Trump’s best Cabinet secretary

Mollie Hemingway:

After Donald Trump, the individual in DC with the biggest target on his back is Environmental Protection Agency Administrator Scott Pruitt. When he was attorney general of Oklahoma, he sued the EPA more than a dozen times to get the powerful regulatory agency to stay within its legal authority. His nomination was deeply concerning to radical environmentalists inside and outside the media. As a result, he and his team have been under a microscope since even before his confirmation in early 2017.

Well-funded environmental groups, many with former EPA staffers, deluge the agency with FOIA requests to catch someone in a scandal. Unlike how they covered Obama-era EPA administrators, media outlets constantly request information about everything Pruitt does, from his schedule to his travel particulars. Whipped-up partisans have made unprecedented numbers of death threats against him and his family. Powerful liberals opine against him.

Some suggest the death threats are understandable. Liberal Republican governors of New Jersey despise the man. Thomas Kean was calling on him to resign a year ago. Christine Todd Whitman gave inappropriately unserious comments about the death threats. Chris Christie did George Stephanopolous’ bidding by trying to throw Pruitt under the bus this past weekend. Maybe there is something in the water of Jersey.

The Weekly Standard‘s Bill Kristol, who this week tweeted his desire for Michelle Obama to run and defeat Donald Trump, said Pruitt was a parody of sycophancy for supporting a conservative deregulatory agenda. He also thrice tweeted his excitement over the possibility of leftists ousting Pruitt. Fellow NeverTrump enthusiast and Washington Post in-house conservative (really!) Jennifer Rubin also expressed giddiness about him possibly being fired.

And John Podesta — yes, the chair of Hillary Clinton’s campaign — was given valuable Washington Post editorial space to say Pruitt must go. Paul Waldman also stomped his feet and demanded Pruitt must resign, mostly for the crime of doing “the most harm to the United States of America” being effective.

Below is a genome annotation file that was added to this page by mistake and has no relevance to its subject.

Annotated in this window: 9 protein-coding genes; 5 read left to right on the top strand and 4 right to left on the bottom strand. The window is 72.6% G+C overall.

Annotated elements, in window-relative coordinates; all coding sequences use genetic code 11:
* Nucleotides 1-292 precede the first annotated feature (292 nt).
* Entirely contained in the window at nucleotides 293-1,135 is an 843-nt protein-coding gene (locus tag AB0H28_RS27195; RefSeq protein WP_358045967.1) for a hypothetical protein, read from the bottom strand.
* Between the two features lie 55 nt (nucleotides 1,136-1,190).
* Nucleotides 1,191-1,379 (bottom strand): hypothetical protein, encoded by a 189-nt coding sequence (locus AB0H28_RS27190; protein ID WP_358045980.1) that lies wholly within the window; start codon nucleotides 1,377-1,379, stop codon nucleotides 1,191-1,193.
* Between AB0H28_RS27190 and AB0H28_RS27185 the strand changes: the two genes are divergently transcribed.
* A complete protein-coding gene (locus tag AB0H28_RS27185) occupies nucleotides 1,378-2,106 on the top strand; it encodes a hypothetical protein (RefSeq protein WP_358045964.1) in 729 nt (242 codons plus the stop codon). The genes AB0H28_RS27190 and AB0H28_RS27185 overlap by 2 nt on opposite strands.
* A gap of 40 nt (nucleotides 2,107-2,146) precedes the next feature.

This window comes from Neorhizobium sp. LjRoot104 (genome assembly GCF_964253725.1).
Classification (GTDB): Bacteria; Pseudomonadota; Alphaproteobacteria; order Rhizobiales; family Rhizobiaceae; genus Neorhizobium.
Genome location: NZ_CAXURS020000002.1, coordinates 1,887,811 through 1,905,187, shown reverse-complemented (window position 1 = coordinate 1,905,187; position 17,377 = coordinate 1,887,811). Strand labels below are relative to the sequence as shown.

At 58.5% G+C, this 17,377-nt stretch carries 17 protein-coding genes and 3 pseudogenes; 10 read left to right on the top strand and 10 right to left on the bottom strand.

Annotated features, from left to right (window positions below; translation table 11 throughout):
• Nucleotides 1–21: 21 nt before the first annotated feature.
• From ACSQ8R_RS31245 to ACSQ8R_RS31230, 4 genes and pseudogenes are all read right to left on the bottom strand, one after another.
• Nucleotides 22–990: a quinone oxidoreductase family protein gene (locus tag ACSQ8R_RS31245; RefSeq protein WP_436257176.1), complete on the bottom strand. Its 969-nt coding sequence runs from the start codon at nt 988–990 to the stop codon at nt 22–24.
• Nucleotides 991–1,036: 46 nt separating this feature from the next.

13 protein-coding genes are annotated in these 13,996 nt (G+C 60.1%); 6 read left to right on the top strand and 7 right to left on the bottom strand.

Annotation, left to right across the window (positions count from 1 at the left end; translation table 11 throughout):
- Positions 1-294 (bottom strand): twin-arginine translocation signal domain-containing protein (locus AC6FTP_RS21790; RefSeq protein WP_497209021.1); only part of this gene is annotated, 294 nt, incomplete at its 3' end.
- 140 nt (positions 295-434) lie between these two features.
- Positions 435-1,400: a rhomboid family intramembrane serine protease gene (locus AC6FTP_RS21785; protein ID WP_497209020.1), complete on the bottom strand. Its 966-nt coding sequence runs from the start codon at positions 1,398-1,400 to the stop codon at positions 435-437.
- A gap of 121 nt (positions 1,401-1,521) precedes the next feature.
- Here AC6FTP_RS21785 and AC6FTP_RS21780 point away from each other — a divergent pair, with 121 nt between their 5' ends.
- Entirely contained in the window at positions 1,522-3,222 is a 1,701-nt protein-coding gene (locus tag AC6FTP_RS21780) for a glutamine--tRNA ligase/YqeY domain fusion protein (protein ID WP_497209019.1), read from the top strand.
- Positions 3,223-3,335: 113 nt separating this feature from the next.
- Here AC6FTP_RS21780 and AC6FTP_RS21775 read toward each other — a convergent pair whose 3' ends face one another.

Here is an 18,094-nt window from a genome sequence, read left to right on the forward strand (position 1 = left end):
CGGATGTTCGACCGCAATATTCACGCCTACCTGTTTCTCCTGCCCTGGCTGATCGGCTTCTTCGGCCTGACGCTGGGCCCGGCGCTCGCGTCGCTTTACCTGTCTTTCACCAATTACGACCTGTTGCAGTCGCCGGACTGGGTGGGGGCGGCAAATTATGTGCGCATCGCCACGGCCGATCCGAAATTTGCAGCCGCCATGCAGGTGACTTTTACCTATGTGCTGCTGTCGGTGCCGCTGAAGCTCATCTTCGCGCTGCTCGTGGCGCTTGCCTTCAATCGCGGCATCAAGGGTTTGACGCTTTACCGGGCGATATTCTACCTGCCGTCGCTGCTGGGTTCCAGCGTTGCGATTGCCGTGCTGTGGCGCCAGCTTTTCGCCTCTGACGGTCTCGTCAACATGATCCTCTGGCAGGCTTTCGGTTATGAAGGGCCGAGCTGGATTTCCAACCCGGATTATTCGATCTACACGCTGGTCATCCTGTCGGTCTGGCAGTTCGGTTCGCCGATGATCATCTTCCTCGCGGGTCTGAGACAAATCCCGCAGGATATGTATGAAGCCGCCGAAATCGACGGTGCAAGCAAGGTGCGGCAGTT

But unlike so many Republican politicians in the world today, Pruitt has not been deterred. He worked to scrap Obama administration regulations that exceeded EPA authority and harmed the coal industry. He rescinded confusing and contradictory water rules that hurt farmers and ranchers. He shepherded the U.S. departure from the uneven and horribly negotiated Paris climate accord. He is demanding scientific rigor for agency work.

Pruit is not some anti-environmentalist but someone who wants the EPA to do what Congress charges it with doing to improve the nation’s environment. So he awarded $100 million to upgrade drinking water in Flint, Michigan, and began an effort to eradicate lead poisoning from drinking water. He committed additional funds to deal with the EPA’s botching of the Gold King Mine release that polluted Colorado and Utah.

There are poor ways, average ways, and shrewd ways to tackle the constitutional problems that arise from the administrative state. Many Republicans either don’t realize the problems of an unelected bureaucracy’s power, or fail to combat those problems effectively. Pruitt is in the final category, demonstrating competency and a devotion to rule of law. And he has the courage that so many of his GOP peers lack, not being intimidated by the normal media frenzy that intimidates other Republican appointees.

Recently, a coordinated attempt to oust him has taken shape, as this liberal TV producer notes:

The Washington Post sent out an edition of an email newsletter that nicely summed up the coordinated hit on Pruitt. He rented a room that critics say created an appearance of conflict because he got a good rate and the husband of the woman he rented from heads a law firm that does some lobbying. He was approved for the room by an 18-year career ethics person at EPA, but liberal Pruitt opponents are “concerned.” The general rental space also was used by three members of Congress for fundraising on days Pruitt was in town. He wasn’t invited to the events, didn’t attend them, and even if he had no ethics laws would have been violated, but liberal Pruitt opponents are “concerned.”

Supposedly few people in the White House are coming to Pruitt’s defense, particularly if you don’t count the president and his chief of staff, who made calls of support to him. Oh, also, EPA officials considered leasing a private jet for Pruitt to accommodate his travel and security needs but didn’t do it. Yes, that’s really one of the stories.